Capability Brown, the famous landscape maker, had died in 1783. His successor, Humphry Repton, was already sketching natural scenery in Wales. Landscapes, unimproved by man had become the fashion and Repton would modify Brown's parks and bring back formality to garden design. John Claudius Loudon, the influential 19th century garden writer, was born in 1783; he would build on these ideas to bring gardening to a mass audience. All these influences are seen in the development of the garden at the Royal Pavilion.
‘Set for A King’ describes the sequential changes to the site; from the first rented house with its tiny lawn facing the Steine to the final garden of over seven acres – the setting for an extravagant royal palace. The changes to the garden complimented architectural alterations to the exterior of the Pavilion. Each building phase required a new garden, which reflected the changes and fortunes of the heir to the throne; from Prince, to Prince Regent, to King. Each phase encapsulated the latest trends in gardening and architecture.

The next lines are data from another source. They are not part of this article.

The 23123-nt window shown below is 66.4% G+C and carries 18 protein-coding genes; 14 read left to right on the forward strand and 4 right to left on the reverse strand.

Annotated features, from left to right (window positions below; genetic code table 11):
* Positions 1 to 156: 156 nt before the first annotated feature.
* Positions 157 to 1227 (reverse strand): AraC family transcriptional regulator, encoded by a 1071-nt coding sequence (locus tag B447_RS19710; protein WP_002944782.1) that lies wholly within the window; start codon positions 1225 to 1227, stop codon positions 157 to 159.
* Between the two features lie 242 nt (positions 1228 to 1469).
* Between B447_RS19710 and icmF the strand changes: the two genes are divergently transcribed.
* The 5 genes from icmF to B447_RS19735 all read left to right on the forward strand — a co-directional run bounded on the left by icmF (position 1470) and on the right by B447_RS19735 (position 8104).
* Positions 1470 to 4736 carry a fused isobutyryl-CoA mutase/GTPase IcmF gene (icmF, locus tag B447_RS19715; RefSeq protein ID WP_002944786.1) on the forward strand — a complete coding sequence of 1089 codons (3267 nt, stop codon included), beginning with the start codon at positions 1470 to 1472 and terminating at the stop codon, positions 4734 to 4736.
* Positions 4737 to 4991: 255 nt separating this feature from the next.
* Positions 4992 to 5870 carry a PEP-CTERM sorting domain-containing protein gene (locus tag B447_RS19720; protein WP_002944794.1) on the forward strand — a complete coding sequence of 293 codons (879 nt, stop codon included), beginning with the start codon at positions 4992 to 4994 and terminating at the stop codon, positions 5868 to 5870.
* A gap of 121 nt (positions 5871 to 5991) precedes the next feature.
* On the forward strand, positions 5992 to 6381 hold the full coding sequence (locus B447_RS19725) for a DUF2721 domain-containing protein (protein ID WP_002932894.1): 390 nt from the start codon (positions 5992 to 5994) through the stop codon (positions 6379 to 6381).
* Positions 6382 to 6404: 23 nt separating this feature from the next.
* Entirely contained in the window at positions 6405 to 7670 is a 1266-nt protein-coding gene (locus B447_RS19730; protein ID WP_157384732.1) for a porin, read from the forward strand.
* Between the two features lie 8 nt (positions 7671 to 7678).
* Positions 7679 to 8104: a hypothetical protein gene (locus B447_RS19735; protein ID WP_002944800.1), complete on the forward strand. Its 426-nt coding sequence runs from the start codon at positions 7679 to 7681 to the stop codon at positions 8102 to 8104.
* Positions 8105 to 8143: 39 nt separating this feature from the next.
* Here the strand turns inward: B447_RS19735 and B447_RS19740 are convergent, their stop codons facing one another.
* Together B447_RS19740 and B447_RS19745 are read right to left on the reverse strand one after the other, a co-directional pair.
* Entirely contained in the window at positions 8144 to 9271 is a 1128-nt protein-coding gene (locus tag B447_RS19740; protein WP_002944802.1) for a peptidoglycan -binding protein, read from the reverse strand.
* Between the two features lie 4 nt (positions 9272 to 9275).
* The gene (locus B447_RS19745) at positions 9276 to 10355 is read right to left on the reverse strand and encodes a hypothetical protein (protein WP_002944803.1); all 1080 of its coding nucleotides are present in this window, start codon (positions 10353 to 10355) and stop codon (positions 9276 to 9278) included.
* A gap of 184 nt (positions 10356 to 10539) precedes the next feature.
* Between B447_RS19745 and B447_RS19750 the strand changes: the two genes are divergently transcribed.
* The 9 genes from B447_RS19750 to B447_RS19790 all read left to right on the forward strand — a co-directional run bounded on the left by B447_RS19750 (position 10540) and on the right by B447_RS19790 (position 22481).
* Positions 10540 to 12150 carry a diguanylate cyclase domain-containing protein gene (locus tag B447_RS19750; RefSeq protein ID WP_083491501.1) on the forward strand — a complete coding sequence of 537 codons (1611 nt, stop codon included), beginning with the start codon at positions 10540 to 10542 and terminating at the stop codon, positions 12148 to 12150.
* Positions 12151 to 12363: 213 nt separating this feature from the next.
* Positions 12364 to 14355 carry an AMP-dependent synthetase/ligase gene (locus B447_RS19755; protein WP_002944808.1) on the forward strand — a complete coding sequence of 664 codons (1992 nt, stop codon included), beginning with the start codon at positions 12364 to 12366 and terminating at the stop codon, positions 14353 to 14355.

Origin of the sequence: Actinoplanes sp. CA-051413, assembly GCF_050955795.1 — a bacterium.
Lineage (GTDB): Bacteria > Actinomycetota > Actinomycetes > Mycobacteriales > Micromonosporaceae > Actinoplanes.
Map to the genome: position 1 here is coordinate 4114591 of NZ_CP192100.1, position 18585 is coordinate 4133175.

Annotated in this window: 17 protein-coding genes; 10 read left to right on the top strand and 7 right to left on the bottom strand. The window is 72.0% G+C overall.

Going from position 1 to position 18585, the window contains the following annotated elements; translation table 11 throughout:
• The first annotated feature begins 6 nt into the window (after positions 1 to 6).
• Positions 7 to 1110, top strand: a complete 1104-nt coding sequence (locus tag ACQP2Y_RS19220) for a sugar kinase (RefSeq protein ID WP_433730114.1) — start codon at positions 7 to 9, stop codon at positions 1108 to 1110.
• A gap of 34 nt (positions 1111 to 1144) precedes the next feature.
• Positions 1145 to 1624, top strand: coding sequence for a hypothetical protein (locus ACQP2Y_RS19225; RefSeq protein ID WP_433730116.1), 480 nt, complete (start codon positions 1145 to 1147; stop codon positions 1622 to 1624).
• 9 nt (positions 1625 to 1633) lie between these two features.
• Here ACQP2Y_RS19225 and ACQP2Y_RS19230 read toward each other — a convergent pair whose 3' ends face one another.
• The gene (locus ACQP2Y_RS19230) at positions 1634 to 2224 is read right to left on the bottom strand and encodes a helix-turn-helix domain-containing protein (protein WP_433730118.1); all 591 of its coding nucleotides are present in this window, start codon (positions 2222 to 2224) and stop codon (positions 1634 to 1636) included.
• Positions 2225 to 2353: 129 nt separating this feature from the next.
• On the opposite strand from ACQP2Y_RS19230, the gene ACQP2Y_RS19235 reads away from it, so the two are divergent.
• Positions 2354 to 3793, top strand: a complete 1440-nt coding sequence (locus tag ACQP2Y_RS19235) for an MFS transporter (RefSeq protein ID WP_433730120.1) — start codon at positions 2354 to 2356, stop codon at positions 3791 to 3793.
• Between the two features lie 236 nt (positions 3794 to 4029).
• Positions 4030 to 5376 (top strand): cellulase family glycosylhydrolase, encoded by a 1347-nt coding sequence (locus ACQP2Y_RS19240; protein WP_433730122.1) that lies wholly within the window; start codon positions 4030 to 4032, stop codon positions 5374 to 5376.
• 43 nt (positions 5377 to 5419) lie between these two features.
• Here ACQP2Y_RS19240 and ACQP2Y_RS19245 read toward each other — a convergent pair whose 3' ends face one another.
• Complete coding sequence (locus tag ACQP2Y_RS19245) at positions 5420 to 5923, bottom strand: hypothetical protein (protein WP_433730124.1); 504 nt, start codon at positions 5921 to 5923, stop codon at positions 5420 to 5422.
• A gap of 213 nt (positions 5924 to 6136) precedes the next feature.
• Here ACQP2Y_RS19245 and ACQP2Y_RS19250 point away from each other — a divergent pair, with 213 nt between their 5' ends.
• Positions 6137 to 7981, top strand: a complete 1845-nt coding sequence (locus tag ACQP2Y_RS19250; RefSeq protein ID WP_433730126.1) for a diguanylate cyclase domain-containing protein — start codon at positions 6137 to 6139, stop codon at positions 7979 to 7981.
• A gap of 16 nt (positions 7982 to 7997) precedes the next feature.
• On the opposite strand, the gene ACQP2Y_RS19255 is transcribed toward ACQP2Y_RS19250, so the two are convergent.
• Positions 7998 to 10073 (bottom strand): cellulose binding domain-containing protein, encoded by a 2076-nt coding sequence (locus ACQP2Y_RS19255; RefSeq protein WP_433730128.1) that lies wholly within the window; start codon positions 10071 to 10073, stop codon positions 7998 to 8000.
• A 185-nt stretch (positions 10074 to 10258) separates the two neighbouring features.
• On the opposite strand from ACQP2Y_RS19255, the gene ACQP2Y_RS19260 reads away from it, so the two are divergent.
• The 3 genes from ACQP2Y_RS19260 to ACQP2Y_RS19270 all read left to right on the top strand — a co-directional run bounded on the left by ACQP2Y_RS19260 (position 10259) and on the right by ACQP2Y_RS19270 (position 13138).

Set for A King is lavishly illustrated with over 250 plates, including
reconstructions of the Royal Pavilion’s Garden at key dates.